Two appraisal cases out of Delaware involving CKx Inc. and Ancestry.com mark an important judicial response to the recent spike in “appraisal arbitrage,” which may effectively subdue the rise of this practice. The scope of these decisions, however, should not be overstated, say attorneys with Latham & Watkins LLP.
After Stein v. Buccaneers Limited Partnership, the Eleventh Circuit is squarely at odds with the Seventh Circuit over whether unaccepted offers of judgment moot putative class actions if made before the motion to certify the class has been filed. Stein further emphasizes the circuit split on this issue, making it ripe for consideration by the U.S. Supreme Court, say Josh Jubelirer and Jason Stiehl of Seyfarth Shaw LLP.
The U.S. Supreme Court's message in North Carolina State Board of Dental Examiners v. Federal Trade Commission is clear — the actions of active market participants cannot be cloaked as government action merely because a state has established a regulatory board to oversee the industry in which they participate, say attorneys with Ropes & Gray LLP.
While there is no bright-line rule for determining the existence or absence of intent for purposes of arranger liability under the Comprehensive Environmental Response, Compensation and Liability Act, several factors identified by circuit courts should serve as useful guideposts for businesses seeking to reduce their exposure to arranger liability, says John DiChello Jr. of Blank Rome LLP.
As the recent Washington Supreme Court case Washington v. Walker illustrates, visual aids such as PowerPoint presentations make it all too tempting to cross the line from persuasive to prejudicial, say Daniel Wenner and Sunita Paknikar of Day Pitney LLP.
In this week's ruling in Yates v. U.S., the U.S. Supreme Court reinforced the principle that the language of a statute must be analyzed in an appropriate context and, more importantly, put a damper on prosecutors’ dangerous trend toward applying certain statutes to criminalize behavior beyond what one would reasonably understand to be prohibited, says Diana Lloyd of Choate Hall & Stewart LLP.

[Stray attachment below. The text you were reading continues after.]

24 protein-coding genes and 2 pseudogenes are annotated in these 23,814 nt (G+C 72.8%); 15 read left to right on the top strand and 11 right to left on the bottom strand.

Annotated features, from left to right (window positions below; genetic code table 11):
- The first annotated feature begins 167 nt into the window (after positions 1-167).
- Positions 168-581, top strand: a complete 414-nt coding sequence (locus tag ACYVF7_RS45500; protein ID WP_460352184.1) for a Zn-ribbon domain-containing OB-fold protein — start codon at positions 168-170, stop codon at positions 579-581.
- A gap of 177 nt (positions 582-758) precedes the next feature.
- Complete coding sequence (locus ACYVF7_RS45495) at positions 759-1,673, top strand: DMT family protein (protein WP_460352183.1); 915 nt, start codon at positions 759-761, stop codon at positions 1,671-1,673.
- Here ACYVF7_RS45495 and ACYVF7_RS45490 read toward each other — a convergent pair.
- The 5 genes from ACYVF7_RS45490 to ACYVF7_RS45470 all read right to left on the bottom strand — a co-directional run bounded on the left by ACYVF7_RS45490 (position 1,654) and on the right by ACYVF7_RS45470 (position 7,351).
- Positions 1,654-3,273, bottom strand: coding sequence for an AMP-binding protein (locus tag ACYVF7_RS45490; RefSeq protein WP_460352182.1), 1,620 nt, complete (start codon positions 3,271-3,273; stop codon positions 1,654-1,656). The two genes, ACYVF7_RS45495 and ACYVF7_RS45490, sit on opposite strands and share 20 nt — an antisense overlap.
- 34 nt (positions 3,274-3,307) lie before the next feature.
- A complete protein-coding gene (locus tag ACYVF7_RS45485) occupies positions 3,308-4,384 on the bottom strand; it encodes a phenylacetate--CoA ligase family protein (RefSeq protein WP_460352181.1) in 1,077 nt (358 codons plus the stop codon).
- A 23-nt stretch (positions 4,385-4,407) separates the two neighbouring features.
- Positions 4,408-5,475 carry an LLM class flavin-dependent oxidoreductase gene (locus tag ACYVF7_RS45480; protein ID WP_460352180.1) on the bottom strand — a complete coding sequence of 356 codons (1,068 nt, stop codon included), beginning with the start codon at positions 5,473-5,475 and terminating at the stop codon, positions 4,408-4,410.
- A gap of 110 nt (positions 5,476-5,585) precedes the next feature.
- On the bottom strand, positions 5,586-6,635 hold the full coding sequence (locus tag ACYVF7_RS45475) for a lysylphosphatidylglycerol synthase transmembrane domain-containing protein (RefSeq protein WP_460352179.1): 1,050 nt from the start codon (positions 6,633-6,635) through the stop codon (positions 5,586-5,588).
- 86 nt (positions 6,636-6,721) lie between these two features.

What is so concerning about King v. Burwell is that an issue of statutory construction regarding the Affordable Care Act has become so politically driven — the fact that, in all likelihood, the split will hew closely to the U.S. Supreme Court’s liberal and conservative blocs on how to interpret a statute is a troubling sign of the times, says Robert Hoffman of Eckert Seamans Cherin & Mellott LLC.
Given the lack of research into the existence of jury biases in patent damage awards to date, other factors — such as the higher costs of more granular apportionment — should be accorded greater weight by the Federal Circuit in determining whether to allow use of a larger royalty base, says Andrew Clarke of ARPC.
The Supreme Court of Florida's ruling in Sanislo v. Give Kids the World Inc. is an important victory for purveyors of amusements, not-for-profit organizations and other businesses that require customers to sign releases or waivers. Sanislo suggests that such businesses will not be punished for failing to itemize the potential causes of action that might be asserted against them, says Robert Rogers III of Holland & Knight LLP.